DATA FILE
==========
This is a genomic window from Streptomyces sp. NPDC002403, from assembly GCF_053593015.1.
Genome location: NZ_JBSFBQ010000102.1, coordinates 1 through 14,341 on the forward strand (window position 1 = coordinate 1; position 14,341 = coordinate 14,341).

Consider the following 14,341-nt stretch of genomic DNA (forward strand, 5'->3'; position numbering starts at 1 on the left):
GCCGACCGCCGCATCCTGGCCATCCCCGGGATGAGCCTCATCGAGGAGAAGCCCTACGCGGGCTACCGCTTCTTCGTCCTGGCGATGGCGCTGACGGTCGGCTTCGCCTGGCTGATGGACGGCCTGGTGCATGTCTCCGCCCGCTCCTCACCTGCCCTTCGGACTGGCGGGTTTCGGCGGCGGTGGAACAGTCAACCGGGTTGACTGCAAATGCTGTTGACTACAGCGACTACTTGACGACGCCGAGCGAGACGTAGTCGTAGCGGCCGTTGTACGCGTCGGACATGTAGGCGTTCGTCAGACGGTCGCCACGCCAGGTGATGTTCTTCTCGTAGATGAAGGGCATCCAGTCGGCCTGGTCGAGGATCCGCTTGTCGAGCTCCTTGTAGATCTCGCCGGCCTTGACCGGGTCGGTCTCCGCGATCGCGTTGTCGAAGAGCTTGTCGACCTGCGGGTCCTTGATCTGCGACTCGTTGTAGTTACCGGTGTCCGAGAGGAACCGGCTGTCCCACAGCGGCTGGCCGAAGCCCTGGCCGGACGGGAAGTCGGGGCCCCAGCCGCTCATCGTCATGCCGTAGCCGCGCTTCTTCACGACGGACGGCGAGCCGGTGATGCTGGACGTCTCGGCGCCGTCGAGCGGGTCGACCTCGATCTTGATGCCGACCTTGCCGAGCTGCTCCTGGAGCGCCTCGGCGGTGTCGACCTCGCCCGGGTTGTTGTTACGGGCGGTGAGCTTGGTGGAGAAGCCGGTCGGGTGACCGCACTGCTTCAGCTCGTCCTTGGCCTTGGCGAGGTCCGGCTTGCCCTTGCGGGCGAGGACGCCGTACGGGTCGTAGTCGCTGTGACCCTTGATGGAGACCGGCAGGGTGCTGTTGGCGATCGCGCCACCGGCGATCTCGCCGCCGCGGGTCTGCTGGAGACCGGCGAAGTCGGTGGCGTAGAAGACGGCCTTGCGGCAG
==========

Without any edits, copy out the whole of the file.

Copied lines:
This is a genomic window from Streptomyces sp. NPDC002403, from assembly GCF_053593015.1.
Genome location: NZ_JBSFBQ010000102.1, coordinates 1 through 14,341 on the forward strand (window position 1 = coordinate 1; position 14,341 = coordinate 14,341).

Consider the following 14,341-nt stretch of genomic DNA (forward strand, 5'->3'; position numbering starts at 1 on the left):
GCCGACCGCCGCATCCTGGCCATCCCCGGGATGAGCCTCATCGAGGAGAAGCCCTACGCGGGCTACCGCTTCTTCGTCCTGGCGATGGCGCTGACGGTCGGCTTCGCCTGGCTGATGGACGGCCTGGTGCATGTCTCCGCCCGCTCCTCACCTGCCCTTCGGACTGGCGGGTTTCGGCGGCGGTGGAACAGTCAACCGGGTTGACTGCAAATGCTGTTGACTACAGCGACTACTTGACGACGCCGAGCGAGACGTAGTCGTAGCGGCCGTTGTACGCGTCGGACATGTAGGCGTTCGTCAGACGGTCGCCACGCCAGGTGATGTTCTTCTCGTAGATGAAGGGCATCCAGTCGGCCTGGTCGAGGATCCGCTTGTCGAGCTCCTTGTAGATCTCGCCGGCCTTGACCGGGTCGGTCTCCGCGATCGCGTTGTCGAAGAGCTTGTCGACCTGCGGGTCCTTGATCTGCGACTCGTTGTAGTTACCGGTGTCCGAGAGGAACCGGCTGTCCCACAGCGGCTGGCCGAAGCCCTGGCCGGACGGGAAGTCGGGGCCCCAGCCGCTCATCGTCATGCCGTAGCCGCGCTTCTTCACGACGGACGGCGAGCCGGTGATGCTGGACGTCTCGGCGCCGTCGAGCGGGTCGACCTCGATCTTGATGCCGACCTTGCCGAGCTGCTCCTGGAGCGCCTCGGCGGTGTCGACCTCGCCCGGGTTGTTGTTACGGGCGGTGAGCTTGGTGGAGAAGCCGGTCGGGTGACCGCACTGCTTCAGCTCGTCCTTGGCCTTGGCGAGGTCCGGCTTGCCCTTGCGGGCGAGGACGCCGTACGGGTCGTAGTCGCTGTGACCCTTGATGGAGACCGGCAGGGTGCTGTTGGCGATCGCGCCACCGGCGATCTCGCCGCCGCGGGTCTGCTGGAGACCGGCGAAGTCGGTGGCGTAGAAGACGGCCTTGCGGCAG